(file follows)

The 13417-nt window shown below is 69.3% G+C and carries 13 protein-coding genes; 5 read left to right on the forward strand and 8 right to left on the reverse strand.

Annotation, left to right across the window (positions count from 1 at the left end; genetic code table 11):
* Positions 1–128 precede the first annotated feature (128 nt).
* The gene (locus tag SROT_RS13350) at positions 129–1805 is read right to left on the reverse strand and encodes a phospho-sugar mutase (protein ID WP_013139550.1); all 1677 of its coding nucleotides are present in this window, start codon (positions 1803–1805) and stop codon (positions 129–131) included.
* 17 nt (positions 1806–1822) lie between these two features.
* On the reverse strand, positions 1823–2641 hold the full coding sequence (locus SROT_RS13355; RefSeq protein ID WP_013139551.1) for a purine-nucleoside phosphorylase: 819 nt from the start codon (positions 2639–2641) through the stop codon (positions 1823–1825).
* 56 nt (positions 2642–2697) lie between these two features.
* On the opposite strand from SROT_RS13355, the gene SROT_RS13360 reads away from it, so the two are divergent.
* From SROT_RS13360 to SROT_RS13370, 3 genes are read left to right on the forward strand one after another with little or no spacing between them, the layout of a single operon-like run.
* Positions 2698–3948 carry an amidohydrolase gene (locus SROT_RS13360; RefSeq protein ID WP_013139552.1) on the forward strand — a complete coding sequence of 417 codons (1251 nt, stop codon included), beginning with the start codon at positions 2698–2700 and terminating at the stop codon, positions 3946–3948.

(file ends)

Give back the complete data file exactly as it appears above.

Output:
The 13417-nt window shown below is 69.3% G+C and carries 13 protein-coding genes; 5 read left to right on the forward strand and 8 right to left on the reverse strand.

Annotation, left to right across the window (positions count from 1 at the left end; genetic code table 11):
* Positions 1–128 precede the first annotated feature (128 nt).
* The gene (locus tag SROT_RS13350) at positions 129–1805 is read right to left on the reverse strand and encodes a phospho-sugar mutase (protein ID WP_013139550.1); all 1677 of its coding nucleotides are present in this window, start codon (positions 1803–1805) and stop codon (positions 129–131) included.
* 17 nt (positions 1806–1822) lie between these two features.
* On the reverse strand, positions 1823–2641 hold the full coding sequence (locus SROT_RS13355; RefSeq protein ID WP_013139551.1) for a purine-nucleoside phosphorylase: 819 nt from the start codon (positions 2639–2641) through the stop codon (positions 1823–1825).
* 56 nt (positions 2642–2697) lie between these two features.
* On the opposite strand from SROT_RS13355, the gene SROT_RS13360 reads away from it, so the two are divergent.
* From SROT_RS13360 to SROT_RS13370, 3 genes are read left to right on the forward strand one after another with little or no spacing between them, the layout of a single operon-like run.
* Positions 2698–3948 carry an amidohydrolase gene (locus SROT_RS13360; RefSeq protein ID WP_013139552.1) on the forward strand — a complete coding sequence of 417 codons (1251 nt, stop codon included), beginning with the start codon at positions 2698–2700 and terminating at the stop codon, positions 3946–3948.